Why Write?

I found myself in an interesting conversation recently which essentially boiled down to ‘Why Write?’

I don’t mean ‘Why Write’ as in, why bother doing the activity at all, but rather, what are the motivations behind writing? What should the motivations be and are they all equally valid?


Advice I once read was ‘Write for yourself first’ This isn’t some nugget of ancient wisdom. I am sure you have heard the same worded in many different variations from a plethora of sources, but I think it’s worth examining.

The concept is simple. If you write for yourself, if your goal is to enjoy the process, it doesn’t matter what happens at the end. Don’t write what you think other people want. Don’t write what you think is popular. Write what you want, try and make the process the goal rather than the result.

It makes sense, right? And I certainly took it to heart. The choices I have made with my novel boiled down to writing the kind of story I like. I like shape-shifting as a theme so the characters are were-foxes. I prefer female protagonists. I toned down some of the elements to try and increase the appeal but ultimately, I took a route that I knew would turn some people off. An approach that some people would find too weird to consider reading.

So, I took that advice right? I was writing for myself. That was the answer to ‘Why Write?’


Like most things, it’s more complicated than that. Now that I’ve reached the second draft and the core process of writing moves on to editing, I can start to examine that answer. Why Write? Was I really only writing for myself?

Before I started writing seriously I spent a lot of time drawing. Like many people, I have a creative streak and originally art had been my main outlet. Unfortunately, I have a condition called aphantasia and despite making great strides, I struggled to get good enough to get any real attention. Sure, I wanted to become better for my own satisfaction, but even when you are proud of your own work, I think we all want the acknowledgement of others. Art in a vacuum feels wasted. You ultimately want to entertain and I cannot help but be disappointed when a piece I am proud of receives no response.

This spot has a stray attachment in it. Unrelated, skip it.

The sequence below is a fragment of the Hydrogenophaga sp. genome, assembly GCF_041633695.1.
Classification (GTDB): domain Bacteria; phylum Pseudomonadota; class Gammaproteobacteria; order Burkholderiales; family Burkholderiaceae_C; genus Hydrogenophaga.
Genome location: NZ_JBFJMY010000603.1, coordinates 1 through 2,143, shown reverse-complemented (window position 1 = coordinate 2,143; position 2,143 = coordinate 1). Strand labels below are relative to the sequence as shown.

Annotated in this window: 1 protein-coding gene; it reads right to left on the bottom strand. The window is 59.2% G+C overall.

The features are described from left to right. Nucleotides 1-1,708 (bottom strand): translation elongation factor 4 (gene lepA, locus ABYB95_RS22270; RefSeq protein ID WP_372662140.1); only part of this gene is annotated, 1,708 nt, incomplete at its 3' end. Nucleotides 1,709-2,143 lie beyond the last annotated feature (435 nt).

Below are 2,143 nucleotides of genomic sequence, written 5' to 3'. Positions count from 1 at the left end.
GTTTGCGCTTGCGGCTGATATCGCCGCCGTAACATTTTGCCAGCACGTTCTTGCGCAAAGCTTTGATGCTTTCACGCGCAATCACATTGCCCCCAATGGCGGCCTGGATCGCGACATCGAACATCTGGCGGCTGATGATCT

My natural disadvantages do not really manifest in the same way when writing. I decided I was going to pursue that instead. I did set out following that advice, to write first for myself, but can I really be satisfied with my own self-entertainment. Is it okay for my work to exist in a vacuum?


In my cse, I’m not sure it is. I took that original lesson to heart. I wrote the kind of story I would like to read using themes that I enjoy, but I still want it to be a success. I think hearing people enjoyed it would mean more to me that any financial boon it might bring. Perhaps that’s a sign of a shallow heart, a need for approval that stems from a psychological flaw, but it is who I am and if there is anything we cannot deny, we each are who we are.

In the end, there are multiple reasons that I write and some reasons matter more than others, but I think it’s interesting to ask yourself that question. So, Everyone. Tell me. Why do you write?